Food For Thought: An Easter Feast
Whether it has a religious significance for us or is just a time that family and friends share a meal, Easter is a break that is steeped in tradition for us all. Most of us purchase a hot cross bun from our local bakery without even a thought to its significance and many of us shy away from meat on Good Friday without too much thought of how many generations have done the same. It is truly fascinating how such symbolic acts and iconic foods become part of our norm at this time of year.
I always shudder as I walk into the supermarket in January and the Christmas stock is on sale to your right and hot cross buns and chocolate bunnies are stacked to your left – consumerism at its best! I refuse to eat a hot cross bun outside of the four day break, the smell of them heating in the oven and then the taste of melted butter warming the subtle spices, is a memory for me, that holds no other place than Easter. The hot cross bun was said to be officially named in 1733 and a version sold hot in the streets of London long before that. During the reign of Elizabeth I, the sale of sweet/spiced buns was banned in London and instead reserved for celebrations such as Good Friday, Christmas and funerals hence the reason we now eat them at Easter.
One of the world’s strongest images of Easter has to be the gothic processions that line the streets of Spain, a symbolic mark of respect to their belief and a dramatic event that is celebrated with an equally as dramatic feast for all. Italy also just as rich in culture, celebrate with traditional dishes that have symbolic meaning. The last day of lent, Easter Saturday is met with all that has been longed for eggs, lamb and bread! Eggs represent life, fertility and rejuvenation, the death of Jesus is represented with the sacrifice of the lamb and bread being the ‘bread of life’.
Maybe for some it’s an excuse for an extra long weekend but for many it represents much more. Others like myself are somewhere in between but still celebrate with family and friends alike. A weekend of reflection, celebration but most of all indulge in few traditions no one can refuse – a hot cross bun!
Torta di riso
6 cups full fat milk
Zest of one lemon
½ cup of sugar
2 vanilla beans – seeds removed
1 cinnamon stick
2 cups vialone nano rice
2 tablespoons honey
4 eggs – separated
1 teaspoon salt
30g almond meal
Butter for greasing
1 cup caster sugar
1 cup water
Juice of one lemon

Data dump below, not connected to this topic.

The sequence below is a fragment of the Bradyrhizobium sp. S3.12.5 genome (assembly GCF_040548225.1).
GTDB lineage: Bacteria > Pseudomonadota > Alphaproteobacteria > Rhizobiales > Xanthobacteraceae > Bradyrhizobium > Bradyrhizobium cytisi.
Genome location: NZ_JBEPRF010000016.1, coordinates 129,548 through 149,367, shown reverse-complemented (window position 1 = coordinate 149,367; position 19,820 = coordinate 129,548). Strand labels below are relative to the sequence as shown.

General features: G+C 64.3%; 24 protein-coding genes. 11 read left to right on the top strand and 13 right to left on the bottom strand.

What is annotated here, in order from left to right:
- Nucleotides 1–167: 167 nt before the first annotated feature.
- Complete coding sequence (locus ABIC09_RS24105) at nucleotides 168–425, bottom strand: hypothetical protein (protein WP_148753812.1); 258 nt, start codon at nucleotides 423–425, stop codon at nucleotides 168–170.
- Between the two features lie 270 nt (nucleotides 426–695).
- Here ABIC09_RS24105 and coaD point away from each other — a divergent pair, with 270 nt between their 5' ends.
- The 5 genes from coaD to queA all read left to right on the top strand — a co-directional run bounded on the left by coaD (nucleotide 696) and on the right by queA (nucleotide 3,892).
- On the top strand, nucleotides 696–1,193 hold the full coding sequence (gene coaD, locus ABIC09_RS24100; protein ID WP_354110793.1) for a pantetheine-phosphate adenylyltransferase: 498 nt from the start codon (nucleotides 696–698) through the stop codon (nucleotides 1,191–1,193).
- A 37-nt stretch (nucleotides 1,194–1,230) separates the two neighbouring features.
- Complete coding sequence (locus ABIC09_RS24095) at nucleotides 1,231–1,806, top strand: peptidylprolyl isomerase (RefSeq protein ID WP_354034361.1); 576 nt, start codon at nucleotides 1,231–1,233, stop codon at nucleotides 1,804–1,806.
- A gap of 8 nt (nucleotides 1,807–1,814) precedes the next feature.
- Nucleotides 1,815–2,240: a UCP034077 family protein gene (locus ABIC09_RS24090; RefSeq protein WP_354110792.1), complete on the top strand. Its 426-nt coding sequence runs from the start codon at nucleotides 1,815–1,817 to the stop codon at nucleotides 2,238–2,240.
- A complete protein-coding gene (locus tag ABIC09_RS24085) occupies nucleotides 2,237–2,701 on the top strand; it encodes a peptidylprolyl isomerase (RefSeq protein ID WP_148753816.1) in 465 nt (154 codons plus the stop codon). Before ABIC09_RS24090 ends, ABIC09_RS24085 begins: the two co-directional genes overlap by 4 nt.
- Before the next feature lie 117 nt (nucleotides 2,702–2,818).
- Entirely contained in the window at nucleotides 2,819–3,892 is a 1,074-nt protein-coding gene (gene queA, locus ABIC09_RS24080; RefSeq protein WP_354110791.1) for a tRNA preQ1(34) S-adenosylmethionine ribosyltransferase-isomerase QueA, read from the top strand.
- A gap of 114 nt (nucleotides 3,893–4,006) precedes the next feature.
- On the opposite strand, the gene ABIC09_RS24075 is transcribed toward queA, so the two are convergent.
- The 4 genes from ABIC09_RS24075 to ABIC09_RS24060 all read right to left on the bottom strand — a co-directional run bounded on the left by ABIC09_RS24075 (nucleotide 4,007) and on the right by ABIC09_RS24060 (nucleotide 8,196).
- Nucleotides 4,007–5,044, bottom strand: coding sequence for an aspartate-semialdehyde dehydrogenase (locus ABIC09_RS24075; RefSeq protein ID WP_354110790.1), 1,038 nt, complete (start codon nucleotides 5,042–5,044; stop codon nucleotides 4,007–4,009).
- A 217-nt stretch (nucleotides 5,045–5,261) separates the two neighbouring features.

3 lemons sliced thinly
Bring the milk, lemon zest, sugar, cinnamon stick, vanilla seeds and pod to the boil.
Add the vialone rice and leave to simmer until all the milk as disappeared and the rice in just tender.
Leave too cool to room temperature; remove the cinnamon stick and vanilla pods.
Add the honey, egg yolks and salt.
In a separate bowl beat the eggs whites until a soft peak.
Gently fold through the rice mixture ensuring not to knock the air out of the whites.
Grease a 28cm round cake tin with butter and dust with almond meal, gently pour the rice mixture into the tin.
Bake at 180 degree oven for 25 – 30 minutes or until just set in the centre.
Leave to cool in the tin for 10 minutes before removing and cooling on a wire rack.
For the candied lemons – bring the sugar, water and lemon juice to the boil and leave to simmer for 5 minutes.
Place the sliced lemons in a pot of cold water and bring to the boil slowly – this will remove some of the bitterness from the lemons.
Place the lemons in the sugar syrup and leave to steep for 30 minutes before placing over the top of the torta.
Serve at room temperature.
500g lamb neck – diced into 1cm chunks
1 onion – diced
1 carrot – diced
2 celery sticks – diced
2 cloves garlic
1 sprig rosemary
4 sprigs thyme
1 bay leaf
1 punnet cherry tomatoes (halved)
250ml white wine
125ml xxtra virgin olive oil
500ml chicken stock
10 fresh pasta lasagna sheets
1/2 cup pine nuts – toasted
1 cup parsley – chopped
1/2 zest lemon
Heat olive oil in a heavy based frying pan and brown the lamb on all sides, remove from the pan.
Pour off any excess oil and sauté onion, carrot, celery, garlic and herbs until tender.
Add tomatoes, browned lamb and white wine. Bring the wine to the boil and reduce to half.
Add the chicken stock and leave to simmer for one hour or until the lamb is tender and the sauce is thick and reduced. Check to see if you need salt and or pepper!
Bring a large pot of water to the boil with a generous pinch of sea salt.
Cut the fresh lasagna sheets with a crimped ravioli cutter into triangular hanky shapes.
Blanch in the boiling water for 2 minutes or until just cooked depending on the thickness of your pasta.
Fold the cooked pasta through the ragu straight from the cooking water. Use a ladle of the pasta water to loosen the sauce if desired.
Serve on a large platter garnished with toasted pine buts, parsley and lemon zest.
Easter spinach pies
2 large bunches of spinach
3 tablespoons olive oil
1 white onion diced
1 garlic clove
250g fresh ricotta
150g artichoke hearts in brine – chopped finely
100g grated parmesan
A pich of grated mace or nutmeg
Sourcream shortcrust pastry
Blanch the spinach in a large pot of salty water.
Refresh in a bowl of cold water with ice, remove and leave to drain in a colander. Chop into a small dice.
Heat the olive oil in a large pan and fry the onion and garlic until cooked. Remove from the heat and leave to cool.
In a large bowl mix the chopped spinach, ricotta, artichokes, Parmesan, mace, eggs and the chopped spinach until well combined. Leave to rest in the fridge for 20 minutes.
Line the bottom of you desired baking tray (you can use mini muffin tins or a large traditional pie dish) with the pastry.
Spoon the spinach mixture evenly over the base and cover with a lid of pastry.
Bake in a 180-degree oven for 20 minutes or until golden the pastry is cooked through. (Cooking time will depend on the size of your pie dish).